George Manahan

    In his fourth season as music director of the American Composers Orchestra, George Manahan has had a wide-ranging and esteemed career, embracing everything from opera to the concert stage, the traditional to the contemporary. In addition to his work with ACO this season, Manahan continues his commitment to working with young musicians as director of orchestral studies at the Manhattan School of Music and as guest conductor at the Curtis Institute of Music.

    Manahan served as music director at New York City Opera for 14 seasons. There he helped envision the organization's groundbreaking VOX Contemporary Opera Lab, a series of workshops and readings that provided unique opportunities for numerous composers to hear their new concepts realized, and introduced audiences to exciting new compositional voices. In addition to established composers such as Mark Adamo, David Del Tredici, Lewis Spratlan, Robert X. Rodriguez, Lou Harrison, Bernard Rands, and Richard Danielpour, Manahan has introduced works by composers on the rise, including Adam Silverman, Elodie Lauten, Mason Bates, and David T. Little. Among his many world premieres are Charles Wuorinen's Haroun  and  the  Seaof  Stories, David Lang's modern  painters, and the New York premiere of Richard Danielpour's Margaret  Garner.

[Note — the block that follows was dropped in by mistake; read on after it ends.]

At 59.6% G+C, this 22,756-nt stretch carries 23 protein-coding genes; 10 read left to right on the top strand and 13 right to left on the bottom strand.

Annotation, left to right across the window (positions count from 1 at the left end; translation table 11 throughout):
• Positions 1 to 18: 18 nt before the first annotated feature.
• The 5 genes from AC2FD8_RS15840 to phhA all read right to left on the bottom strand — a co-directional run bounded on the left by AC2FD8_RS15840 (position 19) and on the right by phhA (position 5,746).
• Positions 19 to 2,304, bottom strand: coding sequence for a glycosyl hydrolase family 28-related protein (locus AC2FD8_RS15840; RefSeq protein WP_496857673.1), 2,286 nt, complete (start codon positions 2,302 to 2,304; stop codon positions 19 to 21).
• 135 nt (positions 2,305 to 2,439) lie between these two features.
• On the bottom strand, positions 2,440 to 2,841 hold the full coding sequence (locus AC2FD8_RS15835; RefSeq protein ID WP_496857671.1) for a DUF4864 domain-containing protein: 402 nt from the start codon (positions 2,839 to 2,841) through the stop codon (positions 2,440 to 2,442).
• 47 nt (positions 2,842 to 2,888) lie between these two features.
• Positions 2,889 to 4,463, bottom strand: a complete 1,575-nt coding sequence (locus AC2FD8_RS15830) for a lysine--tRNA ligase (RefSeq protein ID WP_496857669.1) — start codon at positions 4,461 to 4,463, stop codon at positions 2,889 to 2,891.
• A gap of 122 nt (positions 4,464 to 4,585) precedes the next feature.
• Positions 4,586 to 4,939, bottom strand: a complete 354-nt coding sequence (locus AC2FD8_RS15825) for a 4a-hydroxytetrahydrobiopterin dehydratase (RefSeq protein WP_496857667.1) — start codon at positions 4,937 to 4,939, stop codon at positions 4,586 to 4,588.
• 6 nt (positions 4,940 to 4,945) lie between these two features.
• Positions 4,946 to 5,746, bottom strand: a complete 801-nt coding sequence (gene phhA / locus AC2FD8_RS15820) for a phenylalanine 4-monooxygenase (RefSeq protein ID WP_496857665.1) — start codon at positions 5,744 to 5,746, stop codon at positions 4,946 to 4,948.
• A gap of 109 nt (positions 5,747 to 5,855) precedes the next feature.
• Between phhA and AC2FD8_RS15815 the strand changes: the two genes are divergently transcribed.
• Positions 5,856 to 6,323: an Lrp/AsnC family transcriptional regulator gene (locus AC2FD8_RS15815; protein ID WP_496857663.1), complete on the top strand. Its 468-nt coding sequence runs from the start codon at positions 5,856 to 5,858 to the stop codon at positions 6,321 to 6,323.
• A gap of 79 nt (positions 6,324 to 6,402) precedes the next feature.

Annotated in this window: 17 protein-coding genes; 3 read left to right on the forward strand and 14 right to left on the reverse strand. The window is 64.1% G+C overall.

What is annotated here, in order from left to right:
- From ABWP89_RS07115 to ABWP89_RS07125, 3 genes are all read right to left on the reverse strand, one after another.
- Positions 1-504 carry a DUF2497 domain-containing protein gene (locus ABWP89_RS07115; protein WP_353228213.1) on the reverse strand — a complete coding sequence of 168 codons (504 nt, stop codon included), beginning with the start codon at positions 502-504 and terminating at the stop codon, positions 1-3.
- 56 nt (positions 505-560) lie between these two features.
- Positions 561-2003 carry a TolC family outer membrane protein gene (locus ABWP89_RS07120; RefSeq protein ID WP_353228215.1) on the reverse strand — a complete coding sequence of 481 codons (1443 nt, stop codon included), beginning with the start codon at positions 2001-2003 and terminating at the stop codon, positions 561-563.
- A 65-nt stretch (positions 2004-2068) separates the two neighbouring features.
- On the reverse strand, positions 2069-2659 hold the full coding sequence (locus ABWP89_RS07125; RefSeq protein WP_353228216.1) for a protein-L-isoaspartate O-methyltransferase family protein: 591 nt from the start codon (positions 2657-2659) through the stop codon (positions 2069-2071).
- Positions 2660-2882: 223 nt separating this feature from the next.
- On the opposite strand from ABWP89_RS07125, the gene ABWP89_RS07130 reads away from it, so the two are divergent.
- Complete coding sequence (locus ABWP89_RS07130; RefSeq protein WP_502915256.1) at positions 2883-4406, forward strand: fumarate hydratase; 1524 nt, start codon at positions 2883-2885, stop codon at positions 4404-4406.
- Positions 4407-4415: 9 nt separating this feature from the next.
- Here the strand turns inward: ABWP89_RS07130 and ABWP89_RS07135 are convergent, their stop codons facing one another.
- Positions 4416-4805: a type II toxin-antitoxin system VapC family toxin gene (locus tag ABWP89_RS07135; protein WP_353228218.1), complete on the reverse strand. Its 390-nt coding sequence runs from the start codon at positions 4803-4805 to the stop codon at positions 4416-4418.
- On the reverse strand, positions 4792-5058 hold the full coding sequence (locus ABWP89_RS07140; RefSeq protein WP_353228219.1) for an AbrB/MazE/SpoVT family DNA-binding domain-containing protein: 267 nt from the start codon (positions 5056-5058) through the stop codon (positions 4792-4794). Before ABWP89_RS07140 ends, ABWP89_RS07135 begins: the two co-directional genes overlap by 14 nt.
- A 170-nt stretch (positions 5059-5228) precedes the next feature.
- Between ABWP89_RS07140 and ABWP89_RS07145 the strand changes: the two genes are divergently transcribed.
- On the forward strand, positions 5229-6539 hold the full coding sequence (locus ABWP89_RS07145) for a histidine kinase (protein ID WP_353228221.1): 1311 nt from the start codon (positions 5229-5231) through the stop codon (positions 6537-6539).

In May 2011, Manahan was honored by ASCAP for his "career-long advocacy for American composers and the music of our time." Last season, he was awarded the Alice M. Ditson Conductor's Award for his outstanding commitment to the work of emerging composers.

    Manahan's extensive recording activities include the premiere release of Steve Reich's Tehillim  for ECM, a Grammy-nominated recording of Edward Thomas's Desire  Under  theElms, Joe Jackson's Will  Power, Tobias Picker's Emmeline, and several digital albums of emerging composers with ACO.